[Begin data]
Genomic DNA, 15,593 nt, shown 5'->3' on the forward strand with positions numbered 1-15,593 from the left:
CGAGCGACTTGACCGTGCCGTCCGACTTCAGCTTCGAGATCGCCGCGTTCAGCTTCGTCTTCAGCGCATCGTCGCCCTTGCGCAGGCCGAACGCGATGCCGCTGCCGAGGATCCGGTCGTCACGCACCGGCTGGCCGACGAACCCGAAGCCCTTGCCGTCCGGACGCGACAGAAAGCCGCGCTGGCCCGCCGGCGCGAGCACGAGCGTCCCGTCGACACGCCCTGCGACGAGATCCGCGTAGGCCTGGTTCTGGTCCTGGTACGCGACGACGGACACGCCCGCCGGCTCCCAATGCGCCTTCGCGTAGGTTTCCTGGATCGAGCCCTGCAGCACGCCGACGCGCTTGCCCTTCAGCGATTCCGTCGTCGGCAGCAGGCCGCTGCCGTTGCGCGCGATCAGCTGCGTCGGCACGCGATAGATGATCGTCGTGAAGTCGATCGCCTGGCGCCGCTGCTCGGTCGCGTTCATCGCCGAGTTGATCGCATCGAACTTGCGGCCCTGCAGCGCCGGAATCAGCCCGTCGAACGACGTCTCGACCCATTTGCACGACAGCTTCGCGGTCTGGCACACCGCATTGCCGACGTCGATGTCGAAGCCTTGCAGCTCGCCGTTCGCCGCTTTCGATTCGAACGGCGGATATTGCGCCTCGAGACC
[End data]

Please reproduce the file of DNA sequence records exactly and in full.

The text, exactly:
Genomic DNA, 15,593 nt, shown 5'->3' on the forward strand with positions numbered 1-15,593 from the left:
CGAGCGACTTGACCGTGCCGTCCGACTTCAGCTTCGAGATCGCCGCGTTCAGCTTCGTCTTCAGCGCATCGTCGCCCTTGCGCAGGCCGAACGCGATGCCGCTGCCGAGGATCCGGTCGTCACGCACCGGCTGGCCGACGAACCCGAAGCCCTTGCCGTCCGGACGCGACAGAAAGCCGCGCTGGCCCGCCGGCGCGAGCACGAGCGTCCCGTCGACACGCCCTGCGACGAGATCCGCGTAGGCCTGGTTCTGGTCCTGGTACGCGACGACGGACACGCCCGCCGGCTCCCAATGCGCCTTCGCGTAGGTTTCCTGGATCGAGCCCTGCAGCACGCCGACGCGCTTGCCCTTCAGCGATTCCGTCGTCGGCAGCAGGCCGCTGCCGTTGCGCGCGATCAGCTGCGTCGGCACGCGATAGATGATCGTCGTGAAGTCGATCGCCTGGCGCCGCTGCTCGGTCGCGTTCATCGCCGAGTTGATCGCATCGAACTTGCGGCCCTGCAGCGCCGGAATCAGCCCGTCGAACGACGTCTCGACCCATTTGCACGACAGCTTCGCGGTCTGGCACACCGCATTGCCGACGTCGATGTCGAAGCCTTGCAGCTCGCCGTTCGCCGCTTTCGATTCGAACGGCGGATATTGCGCCTCGAGACC